Hell Comes to Frogtown is a fantastic title for a film, but unfortunately in this case the title is the stand-out element. I enjoy a 'so bad it's good' film as much as the next guy, but Frogtown didn't really float my boat. Roddy Piper is likeable enough, if not quite as accomplished as in later work such as They Live, while the supporting cast of beauties make for decent enough eye-candy. I even got a kick out the frog make-up, which is surprisingly advanced given the film's meagre SFX budget. However, there's no getting around the fact that it's badly acted, hokey and, well, a little bit sinister. When you think about it, Piper's character is a government employee tasked with sexually assaulting the helpless female survivors of the nuclear apocalypse. There's a particularly uncomfortable scene in which a hysterical girl is drugged so that she'll be easier to 'mate with', which is a little date-rapey for my liking (that she is later shown to have enjoyed the encounter is even more dubious).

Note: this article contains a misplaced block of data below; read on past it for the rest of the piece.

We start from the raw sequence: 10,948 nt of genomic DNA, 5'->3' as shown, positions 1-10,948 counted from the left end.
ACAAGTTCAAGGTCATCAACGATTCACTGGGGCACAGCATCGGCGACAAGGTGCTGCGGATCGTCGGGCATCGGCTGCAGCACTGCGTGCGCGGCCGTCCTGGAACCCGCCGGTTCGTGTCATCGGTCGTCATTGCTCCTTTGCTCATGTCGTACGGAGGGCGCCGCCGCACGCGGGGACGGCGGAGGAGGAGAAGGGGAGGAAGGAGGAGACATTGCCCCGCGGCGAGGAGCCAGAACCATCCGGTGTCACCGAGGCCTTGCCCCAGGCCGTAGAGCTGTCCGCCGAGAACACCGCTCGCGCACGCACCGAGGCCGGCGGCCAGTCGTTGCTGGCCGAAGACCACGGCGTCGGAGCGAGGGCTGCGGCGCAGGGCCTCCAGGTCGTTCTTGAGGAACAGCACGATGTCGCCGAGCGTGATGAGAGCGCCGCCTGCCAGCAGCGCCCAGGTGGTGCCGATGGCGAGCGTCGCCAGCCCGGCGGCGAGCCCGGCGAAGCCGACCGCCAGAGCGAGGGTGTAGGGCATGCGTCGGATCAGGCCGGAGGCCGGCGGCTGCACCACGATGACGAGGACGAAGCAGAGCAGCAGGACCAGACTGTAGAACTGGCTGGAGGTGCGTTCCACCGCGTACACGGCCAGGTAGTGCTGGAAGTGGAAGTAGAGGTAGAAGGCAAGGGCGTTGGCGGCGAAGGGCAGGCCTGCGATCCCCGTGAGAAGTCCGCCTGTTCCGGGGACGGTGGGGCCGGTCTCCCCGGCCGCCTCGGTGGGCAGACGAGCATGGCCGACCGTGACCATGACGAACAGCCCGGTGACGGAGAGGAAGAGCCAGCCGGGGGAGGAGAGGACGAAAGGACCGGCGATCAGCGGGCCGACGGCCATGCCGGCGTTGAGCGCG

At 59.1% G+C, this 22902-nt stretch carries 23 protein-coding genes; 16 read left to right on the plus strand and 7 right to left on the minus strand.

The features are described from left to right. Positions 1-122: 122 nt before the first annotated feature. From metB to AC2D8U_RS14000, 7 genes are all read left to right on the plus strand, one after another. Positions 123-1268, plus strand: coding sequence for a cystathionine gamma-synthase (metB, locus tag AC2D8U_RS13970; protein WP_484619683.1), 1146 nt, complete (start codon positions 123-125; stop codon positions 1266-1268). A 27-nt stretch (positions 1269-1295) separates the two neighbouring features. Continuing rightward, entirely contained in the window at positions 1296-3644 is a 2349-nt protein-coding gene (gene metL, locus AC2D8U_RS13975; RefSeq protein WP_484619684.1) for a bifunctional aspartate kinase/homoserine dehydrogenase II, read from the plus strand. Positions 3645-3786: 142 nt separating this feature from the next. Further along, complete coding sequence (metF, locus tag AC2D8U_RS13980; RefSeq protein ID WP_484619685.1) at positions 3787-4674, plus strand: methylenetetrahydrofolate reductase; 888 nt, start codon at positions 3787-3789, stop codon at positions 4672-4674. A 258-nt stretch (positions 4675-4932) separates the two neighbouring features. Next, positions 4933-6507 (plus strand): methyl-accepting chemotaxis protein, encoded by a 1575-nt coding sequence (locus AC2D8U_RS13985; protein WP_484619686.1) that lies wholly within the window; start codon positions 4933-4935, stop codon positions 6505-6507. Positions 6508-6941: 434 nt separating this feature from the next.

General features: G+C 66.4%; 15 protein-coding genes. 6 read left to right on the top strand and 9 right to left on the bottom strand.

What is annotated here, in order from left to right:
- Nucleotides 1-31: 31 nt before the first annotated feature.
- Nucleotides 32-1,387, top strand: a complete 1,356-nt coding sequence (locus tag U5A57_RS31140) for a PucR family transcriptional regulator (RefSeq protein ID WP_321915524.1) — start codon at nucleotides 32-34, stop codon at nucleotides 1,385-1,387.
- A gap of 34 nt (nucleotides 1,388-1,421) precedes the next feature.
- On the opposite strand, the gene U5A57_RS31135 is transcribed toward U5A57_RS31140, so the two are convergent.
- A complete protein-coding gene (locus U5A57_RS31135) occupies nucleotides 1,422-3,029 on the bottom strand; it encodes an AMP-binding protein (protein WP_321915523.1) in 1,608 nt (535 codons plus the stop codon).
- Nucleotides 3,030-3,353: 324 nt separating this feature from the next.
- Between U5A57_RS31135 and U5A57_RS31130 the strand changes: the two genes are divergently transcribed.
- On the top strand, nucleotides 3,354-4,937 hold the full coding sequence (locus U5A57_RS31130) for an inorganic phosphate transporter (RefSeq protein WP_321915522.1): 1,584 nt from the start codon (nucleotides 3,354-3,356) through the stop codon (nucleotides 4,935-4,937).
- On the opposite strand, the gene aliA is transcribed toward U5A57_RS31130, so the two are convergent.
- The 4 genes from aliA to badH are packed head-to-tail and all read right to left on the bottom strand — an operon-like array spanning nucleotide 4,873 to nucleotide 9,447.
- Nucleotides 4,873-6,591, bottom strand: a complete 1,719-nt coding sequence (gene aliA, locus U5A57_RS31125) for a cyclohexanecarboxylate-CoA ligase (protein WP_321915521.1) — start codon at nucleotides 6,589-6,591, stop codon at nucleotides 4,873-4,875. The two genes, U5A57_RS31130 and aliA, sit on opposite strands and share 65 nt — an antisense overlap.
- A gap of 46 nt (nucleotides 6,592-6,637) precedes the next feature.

My feelings towards the film aside, the disc is almost sure to be a fan-pleaser. Arrow obviously realises that this isn't going to appeal to a terribly wide audience, what with the limited pressing and all, so they have sensibly concentrated on the things that matter. I sincerely doubt that Frogtown fans will have ever seen the film looking or sounding as good as it does here, and while the extras aren't comprehensive by any stretch of the imagination, there's still more content than graces some major studio releases... I'm not sure I'd recommend this as a blind-buy, but if you're a fan it's probably a good idea to pick up a copy before they sell out.

Note: The images below are taken from the Blu-ray release and resized for the page. Full-resolution captures are available by clicking individual images, but due to .jpg compression they are not necessarily representative of the quality of the transfer.